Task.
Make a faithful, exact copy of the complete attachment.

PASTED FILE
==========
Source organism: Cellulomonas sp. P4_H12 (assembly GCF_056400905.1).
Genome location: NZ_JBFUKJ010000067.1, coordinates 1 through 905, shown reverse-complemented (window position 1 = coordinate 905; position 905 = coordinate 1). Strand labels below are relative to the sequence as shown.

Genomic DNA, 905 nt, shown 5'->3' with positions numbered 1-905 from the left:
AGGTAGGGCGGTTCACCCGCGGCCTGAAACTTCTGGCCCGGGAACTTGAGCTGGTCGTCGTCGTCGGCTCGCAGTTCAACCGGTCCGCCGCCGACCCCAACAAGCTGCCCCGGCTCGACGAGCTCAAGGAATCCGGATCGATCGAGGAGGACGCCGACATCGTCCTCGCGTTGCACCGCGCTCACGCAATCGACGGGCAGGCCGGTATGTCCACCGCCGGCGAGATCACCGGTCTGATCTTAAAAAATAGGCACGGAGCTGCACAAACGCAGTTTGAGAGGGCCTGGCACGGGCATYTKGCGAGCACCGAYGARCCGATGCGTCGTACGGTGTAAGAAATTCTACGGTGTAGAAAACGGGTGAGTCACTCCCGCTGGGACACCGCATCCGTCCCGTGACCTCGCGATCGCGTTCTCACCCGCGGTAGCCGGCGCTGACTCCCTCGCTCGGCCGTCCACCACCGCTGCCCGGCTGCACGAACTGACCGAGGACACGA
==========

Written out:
Source organism: Cellulomonas sp. P4_H12 (assembly GCF_056400905.1).
Genome location: NZ_JBFUKJ010000067.1, coordinates 1 through 905, shown reverse-complemented (window position 1 = coordinate 905; position 905 = coordinate 1). Strand labels below are relative to the sequence as shown.

Genomic DNA, 905 nt, shown 5'->3' with positions numbered 1-905 from the left:
AGGTAGGGCGGTTCACCCGCGGCCTGAAACTTCTGGCCCGGGAACTTGAGCTGGTCGTCGTCGTCGGCTCGCAGTTCAACCGGTCCGCCGCCGACCCCAACAAGCTGCCCCGGCTCGACGAGCTCAAGGAATCCGGATCGATCGAGGAGGACGCCGACATCGTCCTCGCGTTGCACCGCGCTCACGCAATCGACGGGCAGGCCGGTATGTCCACCGCCGGCGAGATCACCGGTCTGATCTTAAAAAATAGGCACGGAGCTGCACAAACGCAGTTTGAGAGGGCCTGGCACGGGCATYTKGCGAGCACCGAYGARCCGATGCGTCGTACGGTGTAAGAAATTCTACGGTGTAGAAAACGGGTGAGTCACTCCCGCTGGGACACCGCATCCGTCCCGTGACCTCGCGATCGCGTTCTCACCCGCGGTAGCCGGCGCTGACTCCCTCGCTCGGCCGTCCACCACCGCTGCCCGGCTGCACGAACTGACCGAGGACACGA